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What Goes Around Comes Around

Updated on February 25, 2010

Why Did I Write This Article?

Last week, I received a call from a shipping company informing me that the furniture I had ordered on-line would be delivered to my new house the next day. While that would make the average person very happy, it didn't please me at all. After all, I hadn't yet closed on the new house and my new furniture was going to be delivered to that location. Being resourceful, I found a solution. I called the company from which I had made the purchase, they agreed that they had made an error by shipping the item prior to the agreed upon date, and they changed the delivery location to my present home. Problem resolved!

Of course, Murphy's Law caught up with me. I got a call the next afternoon informing me that my furniture had been delivered to the garage of my new house and that a construction worker had signed for it. After the brief heart attack, I rushed to the house and found a box in the garage containing my new bombe chest. What a relief! However, the relief was short lived. Murphy had reared his ugly head once again. Given the fact that the house was not yet mine and given the fact that I didn't exactly trust every one of the dozens of construction workers at the site, I realized that I had to remove the chest and bring it home with me. I've got to admire Murphy. He rode me further and added just a few finishing touches to his dirty work by leaving me only two hours to darkness and a box that weighed 200 pounds.

Determined to look adversity in the eye and to defeat Murphy, I paused to think. Out of the corner of my eye I spotted a man who appeared to be giving instructions to his subordinates and a truck with a ramp. Duh? That's a no brainer. Go and beg the man to help you get your furniture home and don't forget the magic word, "money".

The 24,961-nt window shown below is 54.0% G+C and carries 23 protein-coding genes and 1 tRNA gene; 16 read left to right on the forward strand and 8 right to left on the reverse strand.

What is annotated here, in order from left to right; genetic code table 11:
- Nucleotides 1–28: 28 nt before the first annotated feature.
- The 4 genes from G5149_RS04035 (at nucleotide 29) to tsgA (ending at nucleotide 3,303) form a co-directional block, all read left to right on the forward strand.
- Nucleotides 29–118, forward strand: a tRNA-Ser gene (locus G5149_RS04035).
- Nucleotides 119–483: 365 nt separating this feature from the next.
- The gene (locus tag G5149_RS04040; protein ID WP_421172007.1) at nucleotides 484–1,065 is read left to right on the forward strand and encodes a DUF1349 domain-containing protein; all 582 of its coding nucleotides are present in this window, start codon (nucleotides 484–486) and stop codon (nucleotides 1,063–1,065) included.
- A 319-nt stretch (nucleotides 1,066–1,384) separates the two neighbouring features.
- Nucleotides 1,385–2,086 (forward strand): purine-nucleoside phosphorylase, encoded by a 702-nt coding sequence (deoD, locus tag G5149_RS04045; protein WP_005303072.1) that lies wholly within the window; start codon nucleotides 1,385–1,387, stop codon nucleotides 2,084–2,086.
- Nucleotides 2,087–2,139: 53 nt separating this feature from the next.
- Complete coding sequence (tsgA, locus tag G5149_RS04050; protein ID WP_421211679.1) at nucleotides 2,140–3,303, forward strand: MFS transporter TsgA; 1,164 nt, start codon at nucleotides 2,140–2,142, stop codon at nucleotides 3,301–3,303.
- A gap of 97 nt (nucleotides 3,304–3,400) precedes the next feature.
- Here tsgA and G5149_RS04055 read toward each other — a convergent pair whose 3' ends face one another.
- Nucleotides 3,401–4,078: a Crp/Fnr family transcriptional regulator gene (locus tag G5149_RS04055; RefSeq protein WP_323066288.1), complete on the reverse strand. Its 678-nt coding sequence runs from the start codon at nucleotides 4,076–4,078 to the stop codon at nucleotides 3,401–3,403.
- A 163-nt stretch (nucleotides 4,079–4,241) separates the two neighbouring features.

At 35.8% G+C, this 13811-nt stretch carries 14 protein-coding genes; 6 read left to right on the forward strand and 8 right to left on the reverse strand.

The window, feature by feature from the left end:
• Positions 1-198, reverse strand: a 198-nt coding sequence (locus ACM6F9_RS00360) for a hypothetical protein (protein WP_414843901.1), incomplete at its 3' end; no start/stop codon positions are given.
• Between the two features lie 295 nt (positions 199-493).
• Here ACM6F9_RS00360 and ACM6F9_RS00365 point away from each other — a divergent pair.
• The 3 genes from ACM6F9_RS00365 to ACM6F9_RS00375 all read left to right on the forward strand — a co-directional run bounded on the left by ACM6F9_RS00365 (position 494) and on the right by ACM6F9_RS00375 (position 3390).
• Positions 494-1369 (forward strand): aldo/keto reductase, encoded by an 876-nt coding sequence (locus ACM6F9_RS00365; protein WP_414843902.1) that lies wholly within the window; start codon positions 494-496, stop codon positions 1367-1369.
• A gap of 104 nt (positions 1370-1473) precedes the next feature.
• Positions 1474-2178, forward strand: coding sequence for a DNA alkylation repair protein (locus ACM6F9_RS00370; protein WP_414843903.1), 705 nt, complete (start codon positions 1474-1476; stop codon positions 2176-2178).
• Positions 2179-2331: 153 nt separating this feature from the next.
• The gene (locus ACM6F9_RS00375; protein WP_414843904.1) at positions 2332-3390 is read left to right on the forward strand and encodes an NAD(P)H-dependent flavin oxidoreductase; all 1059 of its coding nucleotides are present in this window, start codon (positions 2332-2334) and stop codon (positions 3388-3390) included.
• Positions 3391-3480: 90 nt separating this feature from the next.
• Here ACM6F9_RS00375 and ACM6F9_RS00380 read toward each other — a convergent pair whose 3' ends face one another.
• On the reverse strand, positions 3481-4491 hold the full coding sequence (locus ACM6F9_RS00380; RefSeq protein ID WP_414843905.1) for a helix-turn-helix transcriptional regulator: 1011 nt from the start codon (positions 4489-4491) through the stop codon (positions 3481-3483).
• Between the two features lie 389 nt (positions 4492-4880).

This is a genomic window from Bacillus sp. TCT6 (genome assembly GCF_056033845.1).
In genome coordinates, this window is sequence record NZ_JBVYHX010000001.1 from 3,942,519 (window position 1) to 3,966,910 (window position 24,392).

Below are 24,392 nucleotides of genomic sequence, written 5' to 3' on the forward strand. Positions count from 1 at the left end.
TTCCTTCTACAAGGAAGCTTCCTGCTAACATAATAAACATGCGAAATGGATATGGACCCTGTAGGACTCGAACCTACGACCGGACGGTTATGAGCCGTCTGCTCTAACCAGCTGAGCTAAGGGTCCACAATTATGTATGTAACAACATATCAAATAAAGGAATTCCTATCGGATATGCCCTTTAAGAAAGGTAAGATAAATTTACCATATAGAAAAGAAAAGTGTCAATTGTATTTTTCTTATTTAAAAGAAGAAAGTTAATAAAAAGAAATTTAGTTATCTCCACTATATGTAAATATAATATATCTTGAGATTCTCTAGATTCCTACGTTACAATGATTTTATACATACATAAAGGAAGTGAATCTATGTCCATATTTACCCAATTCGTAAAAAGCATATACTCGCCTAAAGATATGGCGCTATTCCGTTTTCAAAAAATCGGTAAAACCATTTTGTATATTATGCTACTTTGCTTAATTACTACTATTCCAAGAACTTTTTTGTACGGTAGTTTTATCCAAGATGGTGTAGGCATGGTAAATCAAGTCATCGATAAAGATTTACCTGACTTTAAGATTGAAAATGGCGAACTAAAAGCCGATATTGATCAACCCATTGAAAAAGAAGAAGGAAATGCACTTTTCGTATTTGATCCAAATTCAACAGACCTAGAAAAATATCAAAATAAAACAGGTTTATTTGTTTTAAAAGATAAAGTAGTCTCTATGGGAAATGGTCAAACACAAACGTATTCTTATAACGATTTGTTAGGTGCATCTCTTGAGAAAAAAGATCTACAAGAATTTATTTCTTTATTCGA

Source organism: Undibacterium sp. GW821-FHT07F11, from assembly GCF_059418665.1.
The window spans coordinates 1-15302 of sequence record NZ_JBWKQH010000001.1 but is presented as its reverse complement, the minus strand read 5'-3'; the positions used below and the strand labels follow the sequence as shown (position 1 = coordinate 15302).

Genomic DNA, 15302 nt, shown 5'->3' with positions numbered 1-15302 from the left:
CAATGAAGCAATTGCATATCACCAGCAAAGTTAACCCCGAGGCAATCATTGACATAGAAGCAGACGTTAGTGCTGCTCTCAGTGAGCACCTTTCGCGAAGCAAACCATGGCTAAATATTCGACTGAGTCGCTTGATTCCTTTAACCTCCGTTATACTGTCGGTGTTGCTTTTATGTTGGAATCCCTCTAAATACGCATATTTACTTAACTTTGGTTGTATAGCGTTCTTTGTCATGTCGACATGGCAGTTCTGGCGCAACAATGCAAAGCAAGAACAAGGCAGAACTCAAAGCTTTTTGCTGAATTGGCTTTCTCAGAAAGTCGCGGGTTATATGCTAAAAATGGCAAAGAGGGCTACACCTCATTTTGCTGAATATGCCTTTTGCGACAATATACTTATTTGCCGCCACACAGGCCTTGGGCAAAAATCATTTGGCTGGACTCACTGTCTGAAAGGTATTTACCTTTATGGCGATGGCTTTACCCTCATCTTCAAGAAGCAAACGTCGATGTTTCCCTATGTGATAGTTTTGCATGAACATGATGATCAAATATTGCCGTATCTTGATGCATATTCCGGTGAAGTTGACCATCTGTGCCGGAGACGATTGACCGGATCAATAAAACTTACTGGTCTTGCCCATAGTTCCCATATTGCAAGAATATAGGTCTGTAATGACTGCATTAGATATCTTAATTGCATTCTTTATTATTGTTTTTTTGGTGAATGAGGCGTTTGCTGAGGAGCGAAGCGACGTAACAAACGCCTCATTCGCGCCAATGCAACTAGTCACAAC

When I asked the man to assist me, he hesitated for a moment and then said he would get two of his guys to help us lift the box and he would drive it to my home. However, he paused again and then said he would not accept money because "that's what people are supposed to do for people in trouble". I thought, "wow"! Here's a man who believes and practices "what goes around comes around".

What Does This Cliche Mean?

"You reap what you sow", "you get what you give", "a person's actions (good or bad) will often have consequences for that person", "you get what you deserve", "if you do something bad to another person you'll get hurt too", "what you do or say today will come back to you in the future", are all ways of saying "what goes around comes around".

Many Europeans say "if you dig a pit for someone, you'll fall into it yourself". Those who quote the Bible often say "as you sow, so shall you reap". In Russia they say "as the call, so is the echo". Buddhists will say "If a man speaks or acts with an evil thought, pain follows him, as the wheel follows the foot of the ox that draws the carriage". These too are other ways of saying "what goes around comes around".

However, it should be noted that the expression "what goes around comes around" is very new when compared to most of the aforementioned. The first time this expression was cited in print was in Paul Crump's 1962 novel Burn, Killer, Burn!

My Lesson

At the age of 21, I finally purchased my own car. It cost $125, was eleven years old, and was much like an ailing old man with one foot in the grave and the other on a banana peel. I carried tools in my trunk, road flares, a first aid kit and a blanket. I was prepared for just about anything. Because I possessed mechanical ability and had a predisposition to help others, I often found myself stopping to assist stranded motorists. I changed many a tire, boosted numerous batteries, replaced an alternator belt or two, and did whatever else I could to help those in need.